And once they have that assessment of those knowledge gaps, they'll be able to recommend to us research projects that will fill those knowledge gaps and answer these key questions that we have about what's going on with Chinook salmon.

And we're going to be cooperating with federal scientists as we develop this plan.

We've also reached out to hatchery scientists with the goal of determining how additional Chinook salmon enhancement might contribute to a broader plan to address abundance declines. In many areas of Alaska, Chinook salmon stocking and enhancement is an important component of sport and commercial fisheries. And we're interested in exploring how that might represent an additional tool for addressing the current production declines.

Friday, July 20, 2012

State to launch big Chinook study

The upshot of the governor's news conference today is that a panel of scientists will take a "comprehensive" look at Alaska Chinook salmon in an effort to learn why runs are low.

More details in a bit.

Thursday, July 19, 2012

Governor, commissioner to talk salmon

Gov. Sean Parnell and Fish and Game Commissioner Cora Campbell have scheduled a press conference for 10 a.m. Friday in Anchorage to address "the low salmon runs affecting Alaskans across the state."

Aleutians golden king crab quota rises slightly

The 2012-13 Aleutian Islands golden king crab fishery will open Aug. 15 with an overall quota of 6.29 million pounds.

That's up 5 percent from the 2011-12 quota of 5.99 million pounds.

This distant and rugged fishery involves very few players. Typically, only five boats participate, says Heather Fitch, area management biologist with the state Department of Fish and Game.

Monday, July 16, 2012

Bristol Bay price update

The Alaska Independent Fishermen's Marketing Association reports that Trident Seafoods also is paying $1 a pound for Bristol Bay sockeye, matching rival processors Ocean Beauty and Yardarm Knot.

Also, a Bristol Bay gillnetter tells Deckboss another processor, Alaska General Seafoods, likewise is paying $1.

A buck a pound

Salmon tenders at Clarks Point. Jack Molan photo

The Bristol Bay sockeye salmon fishery is rapidly winding down, and it appears the industry might come up a little short of the preseason catch forecast of 21.8 million fish.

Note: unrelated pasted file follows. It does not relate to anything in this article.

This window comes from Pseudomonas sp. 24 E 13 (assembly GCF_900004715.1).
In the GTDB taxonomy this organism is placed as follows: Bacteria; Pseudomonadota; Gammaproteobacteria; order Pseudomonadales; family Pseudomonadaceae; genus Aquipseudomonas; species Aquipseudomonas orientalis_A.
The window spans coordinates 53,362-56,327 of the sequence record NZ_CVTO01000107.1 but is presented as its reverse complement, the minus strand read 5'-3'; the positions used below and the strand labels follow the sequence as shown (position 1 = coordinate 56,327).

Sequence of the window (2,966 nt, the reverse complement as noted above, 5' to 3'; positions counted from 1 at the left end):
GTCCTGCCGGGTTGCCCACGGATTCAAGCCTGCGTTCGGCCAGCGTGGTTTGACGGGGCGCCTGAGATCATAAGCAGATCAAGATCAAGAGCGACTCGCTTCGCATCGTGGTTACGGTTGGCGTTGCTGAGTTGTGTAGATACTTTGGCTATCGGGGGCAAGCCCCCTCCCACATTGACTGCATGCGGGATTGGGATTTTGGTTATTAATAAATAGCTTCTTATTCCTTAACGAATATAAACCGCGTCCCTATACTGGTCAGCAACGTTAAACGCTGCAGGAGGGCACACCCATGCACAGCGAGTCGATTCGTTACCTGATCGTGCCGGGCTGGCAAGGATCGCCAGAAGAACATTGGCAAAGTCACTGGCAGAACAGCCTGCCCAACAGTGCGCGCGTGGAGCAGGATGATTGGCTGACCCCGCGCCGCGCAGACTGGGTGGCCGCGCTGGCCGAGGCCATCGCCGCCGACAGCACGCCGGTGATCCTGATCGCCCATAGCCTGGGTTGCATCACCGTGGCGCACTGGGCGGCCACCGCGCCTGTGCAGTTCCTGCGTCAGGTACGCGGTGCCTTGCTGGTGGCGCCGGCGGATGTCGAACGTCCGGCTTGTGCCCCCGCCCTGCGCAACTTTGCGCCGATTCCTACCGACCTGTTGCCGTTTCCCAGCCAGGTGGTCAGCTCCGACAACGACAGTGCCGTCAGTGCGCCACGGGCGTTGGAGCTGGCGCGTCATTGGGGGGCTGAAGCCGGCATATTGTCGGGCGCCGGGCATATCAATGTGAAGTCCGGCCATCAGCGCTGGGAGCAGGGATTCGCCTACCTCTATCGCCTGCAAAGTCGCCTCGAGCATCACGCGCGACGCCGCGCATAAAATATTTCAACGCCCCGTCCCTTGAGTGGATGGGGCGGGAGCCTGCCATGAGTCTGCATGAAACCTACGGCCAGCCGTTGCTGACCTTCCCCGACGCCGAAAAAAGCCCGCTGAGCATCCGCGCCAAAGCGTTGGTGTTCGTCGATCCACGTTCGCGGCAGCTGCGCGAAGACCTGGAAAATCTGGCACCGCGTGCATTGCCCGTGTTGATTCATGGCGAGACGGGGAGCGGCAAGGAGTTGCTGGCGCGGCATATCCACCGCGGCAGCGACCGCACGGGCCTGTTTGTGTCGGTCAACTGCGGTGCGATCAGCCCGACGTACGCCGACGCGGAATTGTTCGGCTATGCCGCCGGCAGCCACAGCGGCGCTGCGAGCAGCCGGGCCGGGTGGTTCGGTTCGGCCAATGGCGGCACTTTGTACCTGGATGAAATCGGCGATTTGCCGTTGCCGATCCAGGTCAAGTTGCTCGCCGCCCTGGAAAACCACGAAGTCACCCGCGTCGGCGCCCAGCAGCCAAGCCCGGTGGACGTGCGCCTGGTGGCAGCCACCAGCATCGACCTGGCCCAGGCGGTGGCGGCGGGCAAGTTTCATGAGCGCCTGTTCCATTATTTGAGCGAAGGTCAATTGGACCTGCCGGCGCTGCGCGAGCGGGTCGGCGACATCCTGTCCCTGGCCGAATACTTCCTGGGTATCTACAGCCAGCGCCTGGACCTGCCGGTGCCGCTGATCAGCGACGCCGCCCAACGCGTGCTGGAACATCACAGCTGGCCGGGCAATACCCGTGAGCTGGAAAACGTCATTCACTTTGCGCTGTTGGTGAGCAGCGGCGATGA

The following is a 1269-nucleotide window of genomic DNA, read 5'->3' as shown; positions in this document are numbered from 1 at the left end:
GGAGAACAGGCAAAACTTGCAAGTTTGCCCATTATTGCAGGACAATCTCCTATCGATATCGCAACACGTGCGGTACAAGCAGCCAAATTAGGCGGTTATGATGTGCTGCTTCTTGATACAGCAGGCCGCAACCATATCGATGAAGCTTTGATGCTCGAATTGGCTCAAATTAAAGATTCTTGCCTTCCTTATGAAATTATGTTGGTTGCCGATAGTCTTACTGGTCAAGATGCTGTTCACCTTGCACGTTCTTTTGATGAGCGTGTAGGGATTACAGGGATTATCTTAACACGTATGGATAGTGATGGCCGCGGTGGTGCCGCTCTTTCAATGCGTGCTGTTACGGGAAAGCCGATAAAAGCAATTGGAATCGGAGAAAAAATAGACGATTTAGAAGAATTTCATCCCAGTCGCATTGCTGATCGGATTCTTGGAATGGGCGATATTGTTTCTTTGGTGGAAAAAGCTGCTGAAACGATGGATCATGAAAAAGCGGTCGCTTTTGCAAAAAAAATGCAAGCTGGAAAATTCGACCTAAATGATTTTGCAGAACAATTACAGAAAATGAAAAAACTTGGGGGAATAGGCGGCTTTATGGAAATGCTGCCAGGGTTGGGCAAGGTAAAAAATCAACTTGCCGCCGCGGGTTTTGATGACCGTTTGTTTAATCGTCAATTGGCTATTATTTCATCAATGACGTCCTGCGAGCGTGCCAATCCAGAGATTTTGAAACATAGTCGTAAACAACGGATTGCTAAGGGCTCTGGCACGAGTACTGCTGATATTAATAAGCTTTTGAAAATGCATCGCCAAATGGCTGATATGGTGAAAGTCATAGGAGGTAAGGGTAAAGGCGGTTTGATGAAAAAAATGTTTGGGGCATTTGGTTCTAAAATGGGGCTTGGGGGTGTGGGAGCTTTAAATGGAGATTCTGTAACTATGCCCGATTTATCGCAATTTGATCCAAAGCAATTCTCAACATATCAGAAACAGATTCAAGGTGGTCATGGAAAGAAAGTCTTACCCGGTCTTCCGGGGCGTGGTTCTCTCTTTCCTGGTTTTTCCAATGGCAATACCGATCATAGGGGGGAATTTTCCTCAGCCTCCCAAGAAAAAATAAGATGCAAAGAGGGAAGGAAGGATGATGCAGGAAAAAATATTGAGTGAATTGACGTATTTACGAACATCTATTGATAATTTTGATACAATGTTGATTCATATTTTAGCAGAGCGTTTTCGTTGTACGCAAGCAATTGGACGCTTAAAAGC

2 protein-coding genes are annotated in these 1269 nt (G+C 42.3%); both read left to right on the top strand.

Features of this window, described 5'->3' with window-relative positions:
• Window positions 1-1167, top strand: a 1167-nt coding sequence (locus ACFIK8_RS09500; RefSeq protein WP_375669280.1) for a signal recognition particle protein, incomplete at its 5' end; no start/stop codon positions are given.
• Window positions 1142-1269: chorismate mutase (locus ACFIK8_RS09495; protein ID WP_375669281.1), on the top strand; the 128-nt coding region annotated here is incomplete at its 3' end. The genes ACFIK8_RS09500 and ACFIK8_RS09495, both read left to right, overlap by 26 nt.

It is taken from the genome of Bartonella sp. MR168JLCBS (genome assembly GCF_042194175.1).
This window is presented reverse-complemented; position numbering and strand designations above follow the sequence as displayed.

Deckboss hears reliably that two processors, Ocean Beauty and Yardarm Knot, have posted a base price of $1 a pound.

That matches the price posted at this time last season.

Saturday, July 14, 2012

Gov. Parnell requests federal disaster declaration

Alaska Gov. Sean Parnell today sent a letter to the U.S. Department of Commerce requesting a disaster declaration over the poor Chinook salmon runs to the Yukon and Kuskokwim rivers.

He suggested Cook Inlet might also qualify for disaster relief.

Here's a press release:

July 14, 2012

Gov. Parnell requests federal declaration of fishery disaster for 2011 and 2012 Chinook salmon fisheries on Yukon, Kuskokwim

JUNEAU — Gov. Sean Parnell today urged Acting U.S. Secretary of Commerce Rebecca Blank to declare a fishery disaster for the Chinook salmon fisheries on the Yukon and Kuskokwim rivers.

He also alerted the acting secretary that the Cook Inlet region is experiencing low Chinook salmon returns and may also qualify for an economic disaster declaration once the season has concluded.

"Ensuring the health and viability of our fisheries is essential for food security, cultural traditions, and quality of life for Alaskans," Parnell said. "Alaskans have depended on fishing for thousands of years. We must identify and address issues affecting this critical source of nutrition and jobs."

The Magnuson-Stevens Act authorizes various forms of federal assistance through the National Marine Fisheries Service when the secretary of commerce determines there is a commercial fishery failure due to a fishery resource disaster.

"It is important to emphasize the critical nature of these fisheries to the region's residents," Parnell wrote to Blank. "Residents in the Yukon and Kuskokwim regions experience some of the highest poverty rates in the country. Earnings from even small commercial fisheries are critical to make it through Alaska's winters. Even more important to these residents' survival is the ability to engage in subsistence harvests. The state of fisheries this year may severely impact their subsistence harvests."

The state of Alaska is submitting fisheries data to back up its request. A federal disaster declaration will not bring automatic assistance to the region. A federal appropriation is necessary to provide funding.

Thursday, July 12, 2012

'Maneuvering error'

Remember back in May when a state ferry crashed into the Ocean Beauty Seafoods dock in Petersburg?

Well, a state investigation has determined the captain "made a maneuvering error."

Wednesday, July 11, 2012

Begich wants Yukon-Kusko disaster declaration

Here's a letter from U.S. Sen. Mark Begich, D-Alaska, asking Gov. Sean Parnell to declare a "fisheries disaster" for the Yukon-Kuskokwim Delta.

Chinook returns to the Yukon and Kuskokwim rivers have been especially poor this season.

A disaster declaration for the Chinook run failures of 2008 and 2009 on the Yukon resulted in $5 million in federal aid.

Tuesday, July 10, 2012


Catch a big haul of enforcement news today on The Brig.

Kotzebue's turn

The 2012 season opens tonight at Kotzebue, Alaska's farthest north commercial salmon fishery.

The Alaska Department of Fish and Game says it expects a good run of chum salmon, forecasting a harvest of 250,000 to 280,000 fish.

To put that in perspective, the projected chum harvest for entire state this season is 19.1 million fish.

Here's the official announcement on Kotzebue's kickoff.

Monday, July 9, 2012

Salmon season update

Bristol Bay gillnet boats line up to deliver their sockeye salmon catches to tender vessels. Jack Molan photo

We're approaching the halfway mark of the 2012 salmon season. Here are a few highlights from the action thus far:

• The statewide catch as of Friday, all species, totaled more than 22.2 million fish. The state predicts 132.1 million for the season.